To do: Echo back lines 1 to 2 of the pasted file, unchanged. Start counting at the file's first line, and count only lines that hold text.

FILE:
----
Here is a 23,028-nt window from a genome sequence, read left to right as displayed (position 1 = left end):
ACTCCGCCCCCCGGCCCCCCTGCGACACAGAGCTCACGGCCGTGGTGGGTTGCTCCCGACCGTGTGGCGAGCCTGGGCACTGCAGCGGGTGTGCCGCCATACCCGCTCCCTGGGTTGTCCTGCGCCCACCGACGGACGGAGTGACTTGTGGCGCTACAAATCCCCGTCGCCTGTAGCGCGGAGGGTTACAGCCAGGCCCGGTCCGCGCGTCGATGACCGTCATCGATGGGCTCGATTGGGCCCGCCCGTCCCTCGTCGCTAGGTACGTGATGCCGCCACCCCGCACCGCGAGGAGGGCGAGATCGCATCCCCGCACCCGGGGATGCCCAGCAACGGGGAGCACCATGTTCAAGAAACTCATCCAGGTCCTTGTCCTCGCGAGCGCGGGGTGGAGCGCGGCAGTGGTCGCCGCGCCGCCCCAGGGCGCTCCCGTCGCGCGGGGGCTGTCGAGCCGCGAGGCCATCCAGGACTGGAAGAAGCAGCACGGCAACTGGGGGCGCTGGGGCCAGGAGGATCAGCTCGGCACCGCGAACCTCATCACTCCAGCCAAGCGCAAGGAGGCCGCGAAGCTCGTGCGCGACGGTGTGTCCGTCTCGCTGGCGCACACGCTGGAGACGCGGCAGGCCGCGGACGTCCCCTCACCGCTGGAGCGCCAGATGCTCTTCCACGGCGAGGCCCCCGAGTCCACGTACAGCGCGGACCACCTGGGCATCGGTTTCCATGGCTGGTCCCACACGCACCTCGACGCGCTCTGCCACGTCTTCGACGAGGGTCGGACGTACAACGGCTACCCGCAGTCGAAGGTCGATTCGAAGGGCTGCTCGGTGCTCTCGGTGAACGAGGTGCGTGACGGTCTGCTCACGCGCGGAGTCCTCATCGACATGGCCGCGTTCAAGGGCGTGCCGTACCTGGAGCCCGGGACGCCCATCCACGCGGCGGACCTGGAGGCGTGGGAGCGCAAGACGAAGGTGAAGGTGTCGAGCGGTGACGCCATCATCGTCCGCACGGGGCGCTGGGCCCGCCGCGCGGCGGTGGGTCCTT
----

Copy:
Here is a 23,028-nt window from a genome sequence, read left to right as displayed (position 1 = left end):
ACTCCGCCCCCCGGCCCCCCTGCGACACAGAGCTCACGGCCGTGGTGGGTTGCTCCCGACCGTGTGGCGAGCCTGGGCACTGCAGCGGGTGTGCCGCCATACCCGCTCCCTGGGTTGTCCTGCGCCCACCGACGGACGGAGTGACTTGTGGCGCTACAAATCCCCGTCGCCTGTAGCGCGGAGGGTTACAGCCAGGCCCGGTCCGCGCGTCGATGACCGTCATCGATGGGCTCGATTGGGCCCGCCCGTCCCTCGTCGCTAGGTACGTGATGCCGCCACCCCGCACCGCGAGGAGGGCGAGATCGCATCCCCGCACCCGGGGATGCCCAGCAACGGGGAGCACCATGTTCAAGAAACTCATCCAGGTCCTTGTCCTCGCGAGCGCGGGGTGGAGCGCGGCAGTGGTCGCCGCGCCGCCCCAGGGCGCTCCCGTCGCGCGGGGGCTGTCGAGCCGCGAGGCCATCCAGGACTGGAAGAAGCAGCACGGCAACTGGGGGCGCTGGGGCCAGGAGGATCAGCTCGGCACCGCGAACCTCATCACTCCAGCCAAGCGCAAGGAGGCCGCGAAGCTCGTGCGCGACGGTGTGTCCGTCTCGCTGGCGCACACGCTGGAGACGCGGCAGGCCGCGGACGTCCCCTCACCGCTGGAGCGCCAGATGCTCTTCCACGGCGAGGCCCCCGAGTCCACGTACAGCGCGGACCACCTGGGCATCGGTTTCCATGGCTGGTCCCACACGCACCTCGACGCGCTCTGCCACGTCTTCGACGAGGGTCGGACGTACAACGGCTACCCGCAGTCGAAGGTCGATTCGAAGGGCTGCTCGGTGCTCTCGGTGAACGAGGTGCGTGACGGTCTGCTCACGCGCGGAGTCCTCATCGACATGGCCGCGTTCAAGGGCGTGCCGTACCTGGAGCCCGGGACGCCCATCCACGCGGCGGACCTGGAGGCGTGGGAGCGCAAGACGAAGGTGAAGGTGTCGAGCGGTGACGCCATCATCGTCCGCACGGGGCGCTGGGCCCGCCGCGCGGCGGTGGGTCCTT